PARK CITY, Utah — Environmental movies with a message are taking center stage at the 25th Sundance Film Festival, with films ranging from vanishing bees and threatened dolphins being screened here.

“We are ravaging the earth. We need to think how we treat our resources but more importantly how we treat the people,” said director Joe Berlinger in an interview with AFP.

Berlinger’s latest documentary “Crude” in the US Documentary Competition is the riveting story of five Ecuadoran tribes as they seek justice from oil giant Chevron.

“We as a society fill our gas tanks but don’t think where these products come from. It’s our moral responsibility to know. I hope that’s what people get out of this film,” Berlinger said.

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Berlinger deftly introduces the tribes and their way of life deep in the jungle rainforests of the Amazon. Gradually the “paradise” quiet jungle life is revealed to have been poisoned decades earlier by oil producers. Waste pits from oil production are visited by both legal teams as charges and counter charges are leveled. The inspections, delays, arguments and legal wrangling are coupled with endless frustration.

“It’s a great David and Goliath story,” Berlinger said, adding, “It will be decades before this is decided. In the meantime the people will suffer. It’s a shameful chapter in our history.”

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Lawyers for the tribes go on a marathon legal run to harness evidence, witnesses and support before ever hoping for a chance against resources employed by Chevron.

Berlinger clearly knows about balance in covering an important issue. Lawyers and scientists representing Chevron appear throughout the movie offering their viewpoint.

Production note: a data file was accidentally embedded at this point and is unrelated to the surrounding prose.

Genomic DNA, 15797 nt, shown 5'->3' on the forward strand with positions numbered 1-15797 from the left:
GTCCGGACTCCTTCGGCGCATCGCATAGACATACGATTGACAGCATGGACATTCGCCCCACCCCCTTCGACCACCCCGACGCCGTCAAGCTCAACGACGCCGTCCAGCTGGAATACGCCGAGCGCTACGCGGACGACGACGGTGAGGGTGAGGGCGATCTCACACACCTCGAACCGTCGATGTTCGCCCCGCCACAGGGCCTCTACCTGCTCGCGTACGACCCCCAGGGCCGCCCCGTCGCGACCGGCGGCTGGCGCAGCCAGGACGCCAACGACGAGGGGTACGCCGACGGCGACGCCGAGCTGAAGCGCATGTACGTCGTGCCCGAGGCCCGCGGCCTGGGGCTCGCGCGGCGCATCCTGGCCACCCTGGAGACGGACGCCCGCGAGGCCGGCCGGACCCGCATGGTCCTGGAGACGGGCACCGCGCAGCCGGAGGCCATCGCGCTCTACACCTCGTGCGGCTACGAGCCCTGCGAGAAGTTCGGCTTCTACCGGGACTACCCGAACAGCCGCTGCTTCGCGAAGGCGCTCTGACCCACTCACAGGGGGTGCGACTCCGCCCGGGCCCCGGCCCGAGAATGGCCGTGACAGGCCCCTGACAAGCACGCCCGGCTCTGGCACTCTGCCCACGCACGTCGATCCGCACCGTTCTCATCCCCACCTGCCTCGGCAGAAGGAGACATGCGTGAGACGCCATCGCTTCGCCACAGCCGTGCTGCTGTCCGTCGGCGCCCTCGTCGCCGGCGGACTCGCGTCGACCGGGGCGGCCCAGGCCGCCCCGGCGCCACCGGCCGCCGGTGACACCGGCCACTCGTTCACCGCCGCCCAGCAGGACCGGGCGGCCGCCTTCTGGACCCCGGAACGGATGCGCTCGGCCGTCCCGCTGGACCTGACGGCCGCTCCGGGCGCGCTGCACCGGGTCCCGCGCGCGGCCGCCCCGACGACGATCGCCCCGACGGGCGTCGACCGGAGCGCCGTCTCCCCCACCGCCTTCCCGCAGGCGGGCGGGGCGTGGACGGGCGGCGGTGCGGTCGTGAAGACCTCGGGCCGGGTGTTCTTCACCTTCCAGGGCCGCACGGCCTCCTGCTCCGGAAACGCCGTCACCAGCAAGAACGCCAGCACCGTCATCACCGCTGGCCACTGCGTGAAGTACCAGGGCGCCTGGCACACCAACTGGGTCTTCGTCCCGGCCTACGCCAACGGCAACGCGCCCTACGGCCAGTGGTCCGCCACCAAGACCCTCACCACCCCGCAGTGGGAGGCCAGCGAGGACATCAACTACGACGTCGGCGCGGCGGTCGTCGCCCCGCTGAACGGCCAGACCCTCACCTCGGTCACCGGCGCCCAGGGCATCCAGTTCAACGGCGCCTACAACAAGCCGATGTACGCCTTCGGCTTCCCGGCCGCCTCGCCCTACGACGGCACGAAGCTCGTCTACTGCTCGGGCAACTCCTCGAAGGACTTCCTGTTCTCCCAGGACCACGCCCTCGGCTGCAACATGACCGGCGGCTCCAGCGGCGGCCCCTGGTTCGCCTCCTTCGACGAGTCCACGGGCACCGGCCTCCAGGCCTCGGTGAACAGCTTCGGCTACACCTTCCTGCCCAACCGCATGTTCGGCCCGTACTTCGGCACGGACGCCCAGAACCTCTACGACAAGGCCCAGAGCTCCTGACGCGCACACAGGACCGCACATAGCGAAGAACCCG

“It’s a film about the process about the process of justice. I’m not saying who is guilty. The film doesn’t try to solve who is responsible. I let each side have their say,” said Berlinger.

The film also shows how legal teams prepare for court appearances and how they strive to have their side presented in the media spotlight.

The legal war is accompanied by a public relations battle that features radio and television appearances along with efforts to bring government pressure to bear on the issue.

Ecuadoran President Rafael Correa sides with the tribes’ dilemma and rock star Sting and his wife Trudie Styler trumpet their plight.

“I consider it our fight as well,” said Trudie Styler in the film.

Berlinger is no stranger to Sundance where he won the audience award with “Brother’s Keeper” (1992). Other credits include “Paradise Lost: The Child Murders at Robin Hood Hills” and “Metallica: Some Kind of Monster.”

Other Sundance films serving up environmental green to movie audiences include “Earth Days,” directed by Robert Stone. Stone’s film explores the environmental movement through those heavily involved in it.

Director Rupert Murray’s “The End of the Line” is based on a book by journalist Charles Clover and reveals the impact of overfishing on the oceans.

Using humor “Dirt! The Movie,” directed by Bill Beneson and Gene Rosow, shows how humans are destroying the last natural resource on earth.

“The Beekeepers” screening in the New Frontiers category uses an experimental approach to entice audience-goers. Director Richard Robinson mixes ancient accounts of beekeeping, black and white film clips, contemporary film with his own artistic narrative to get peoples’ attention.

“The bees tell us what is going on in the environment,” said Robinson.

Robinson himself is a beekeeper and says he interviewed beekeepers in the United States including a NASA scientist who tracks global warming by studying bees. Robinson points to Colony Collapse Disorder which is killing bees worldwide.

“You’re going to have a host of problems. The bees are like a tractor for a farmer. They pollinate the crops and increase yields on the crops,” said Robinson.

“The Cove” directed by Louie Psihoyos follows the demise of dolphins and disappearing whales off a coastal village in Japan. A group of activists led by Ric O’Barry (Flipper) reveal the environmental crisis.